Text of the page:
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Amazon Announces Program With Auburn RFID Lab

The new initiative aims to integrate RFID into the online retailer's existing high-tech fulfillment system to further improve supply chain efficiencies.
By Mark Roberti
May 29, 2015

During the official opening of the RFID Lab at Auburn University last week (see Auburn RFID Lab Holds Grand Opening), Dave Clark, Amazon's senior VP of worldwide operations and customer service, announced that his company was partnering with the lab to conduct research into how radio frequency identification might be integrated into Amazon's existing high-tech fulfillment centers.

"We are partnering with the lab to develop new solutions for implementing RFID in our Amazon supply chain, specifically focused on tagging and driving inbound items through our fulfillment process," Clark explained. "We are going to have Auburn students and faculty come to our fulfillment centers to work on designing technology, then test it in the lab and deploy it in our fulfillment centers after successful tests. We fully expect to be inventing new processes, new technology and new uses of RFID as we allow customers to experience faster delivery, lower cost and greater selection."

Amazon's Dave Clark
Amazon, Clark reported, is "in the early stages of working on RFID programs," but the company believes that the technology holds great promise for matters that are central to its competitive advantage.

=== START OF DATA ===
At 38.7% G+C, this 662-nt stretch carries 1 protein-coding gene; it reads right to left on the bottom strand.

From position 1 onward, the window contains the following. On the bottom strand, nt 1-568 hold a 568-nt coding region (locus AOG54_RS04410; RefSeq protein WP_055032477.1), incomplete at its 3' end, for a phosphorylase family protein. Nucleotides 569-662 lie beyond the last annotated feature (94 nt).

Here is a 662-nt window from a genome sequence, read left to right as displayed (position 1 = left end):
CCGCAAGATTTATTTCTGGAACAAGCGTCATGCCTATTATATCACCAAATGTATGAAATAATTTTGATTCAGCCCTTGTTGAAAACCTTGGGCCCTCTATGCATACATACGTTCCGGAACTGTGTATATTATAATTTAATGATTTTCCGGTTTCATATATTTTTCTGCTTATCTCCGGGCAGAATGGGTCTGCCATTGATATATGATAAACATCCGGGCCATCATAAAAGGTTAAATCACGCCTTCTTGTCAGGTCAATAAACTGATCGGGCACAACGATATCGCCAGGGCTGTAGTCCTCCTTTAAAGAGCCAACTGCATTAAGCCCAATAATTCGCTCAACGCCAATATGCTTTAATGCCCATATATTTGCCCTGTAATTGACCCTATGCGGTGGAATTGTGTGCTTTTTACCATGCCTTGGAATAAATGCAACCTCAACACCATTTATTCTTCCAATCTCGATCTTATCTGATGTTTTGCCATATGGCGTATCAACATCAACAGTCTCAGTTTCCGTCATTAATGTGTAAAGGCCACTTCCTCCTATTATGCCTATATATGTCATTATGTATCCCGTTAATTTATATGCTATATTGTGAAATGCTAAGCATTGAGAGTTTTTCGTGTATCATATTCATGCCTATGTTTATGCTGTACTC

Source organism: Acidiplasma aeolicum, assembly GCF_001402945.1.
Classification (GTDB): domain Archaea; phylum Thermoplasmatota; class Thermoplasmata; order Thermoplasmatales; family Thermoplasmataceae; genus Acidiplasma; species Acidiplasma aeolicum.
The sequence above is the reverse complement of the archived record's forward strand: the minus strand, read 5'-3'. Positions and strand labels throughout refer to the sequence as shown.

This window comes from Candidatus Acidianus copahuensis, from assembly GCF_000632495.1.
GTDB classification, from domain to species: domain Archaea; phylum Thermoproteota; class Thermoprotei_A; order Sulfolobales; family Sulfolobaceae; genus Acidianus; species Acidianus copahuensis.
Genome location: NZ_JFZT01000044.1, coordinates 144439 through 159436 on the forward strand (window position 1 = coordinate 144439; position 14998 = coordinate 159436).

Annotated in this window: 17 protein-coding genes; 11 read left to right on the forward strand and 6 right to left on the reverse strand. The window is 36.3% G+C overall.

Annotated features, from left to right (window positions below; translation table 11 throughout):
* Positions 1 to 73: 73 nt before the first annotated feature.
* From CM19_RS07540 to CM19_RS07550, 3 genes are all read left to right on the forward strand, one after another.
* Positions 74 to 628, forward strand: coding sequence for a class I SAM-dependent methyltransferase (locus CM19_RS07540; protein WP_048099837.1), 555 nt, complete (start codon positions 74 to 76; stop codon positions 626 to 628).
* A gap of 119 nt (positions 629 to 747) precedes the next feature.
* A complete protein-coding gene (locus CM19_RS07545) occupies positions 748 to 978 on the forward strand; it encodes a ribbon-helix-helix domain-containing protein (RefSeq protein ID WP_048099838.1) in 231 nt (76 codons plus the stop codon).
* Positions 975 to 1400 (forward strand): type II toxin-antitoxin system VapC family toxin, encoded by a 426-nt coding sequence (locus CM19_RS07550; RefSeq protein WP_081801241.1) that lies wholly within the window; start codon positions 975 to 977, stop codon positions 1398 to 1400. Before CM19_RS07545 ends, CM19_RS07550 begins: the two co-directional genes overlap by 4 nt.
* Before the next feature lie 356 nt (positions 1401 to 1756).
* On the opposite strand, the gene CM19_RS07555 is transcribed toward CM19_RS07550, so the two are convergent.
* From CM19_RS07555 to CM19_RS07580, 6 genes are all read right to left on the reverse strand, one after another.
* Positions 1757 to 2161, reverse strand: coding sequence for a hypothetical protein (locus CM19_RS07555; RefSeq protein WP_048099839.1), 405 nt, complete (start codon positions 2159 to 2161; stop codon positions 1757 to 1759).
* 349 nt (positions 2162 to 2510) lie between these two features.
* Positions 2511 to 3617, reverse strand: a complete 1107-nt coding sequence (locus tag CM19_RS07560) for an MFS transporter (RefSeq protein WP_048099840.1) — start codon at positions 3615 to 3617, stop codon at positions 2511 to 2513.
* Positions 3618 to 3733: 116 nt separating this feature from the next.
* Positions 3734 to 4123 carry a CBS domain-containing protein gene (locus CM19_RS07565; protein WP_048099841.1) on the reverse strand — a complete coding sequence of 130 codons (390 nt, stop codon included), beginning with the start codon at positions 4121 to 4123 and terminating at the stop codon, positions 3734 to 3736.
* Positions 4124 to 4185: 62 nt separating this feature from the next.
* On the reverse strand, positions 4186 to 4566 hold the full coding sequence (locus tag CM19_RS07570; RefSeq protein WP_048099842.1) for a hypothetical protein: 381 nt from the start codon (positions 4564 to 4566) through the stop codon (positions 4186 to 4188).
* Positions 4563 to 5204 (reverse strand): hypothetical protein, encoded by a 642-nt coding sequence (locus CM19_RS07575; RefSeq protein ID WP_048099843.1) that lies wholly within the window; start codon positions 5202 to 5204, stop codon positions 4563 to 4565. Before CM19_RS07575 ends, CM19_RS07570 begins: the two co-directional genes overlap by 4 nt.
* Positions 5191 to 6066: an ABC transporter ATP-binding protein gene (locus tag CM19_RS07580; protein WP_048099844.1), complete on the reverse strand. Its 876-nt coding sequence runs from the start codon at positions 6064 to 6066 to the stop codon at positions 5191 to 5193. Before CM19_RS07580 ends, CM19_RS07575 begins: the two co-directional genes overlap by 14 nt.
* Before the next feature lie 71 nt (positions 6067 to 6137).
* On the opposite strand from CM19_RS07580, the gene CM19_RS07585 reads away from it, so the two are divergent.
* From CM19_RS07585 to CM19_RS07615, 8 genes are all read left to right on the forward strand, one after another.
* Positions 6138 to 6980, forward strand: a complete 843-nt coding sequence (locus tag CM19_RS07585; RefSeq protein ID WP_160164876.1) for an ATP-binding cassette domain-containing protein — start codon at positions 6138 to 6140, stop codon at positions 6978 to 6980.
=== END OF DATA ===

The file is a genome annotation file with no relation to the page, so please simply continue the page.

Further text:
"Our focus is always on speeding up deliveries, lowering costs and increasing selection," Clark said. "RFID-tagging technology is a path to further improving all of those. It gives us the opportunity to speed up the receipt of goods into the building. It gives us better tracking of shipments out to customers, and, when connected to our existing software and robotics infrastructure, it should help us to further speed delivery to customers."

According to Clark, students and faculty members from the lab will likely spend time at Amazon's Prime Now one-hour delivery site, located outside of Atlanta. This summer, they will also likely visit Amazon's new, automated fulfillment centers in Dallas or New Jersey, in order to study operations and determine where RFID might add value.

"We're excited about having a group of Auburn students and faculty out into one of our new, eighth-generation fulfillment centers, where they are going to get to work with world-class robotics, software technology infrastructure and a great team of people who are focused on customers every day," Clark stated. "We think they are going to be able to evaluate how to integrate RFID with what we've already built, come back to this lab and work with us to develop new solutions and help us deploy those in our sites."

Amazon recently received a great deal of attention for its plans to use unmanned aerial vehicles (drones) to deliver packages to customers. Asked by RFID Journal if there were any plans to test RFID on drones, Clark said there was currently "no connection" between the company's planned use of drones and its research on RFID.

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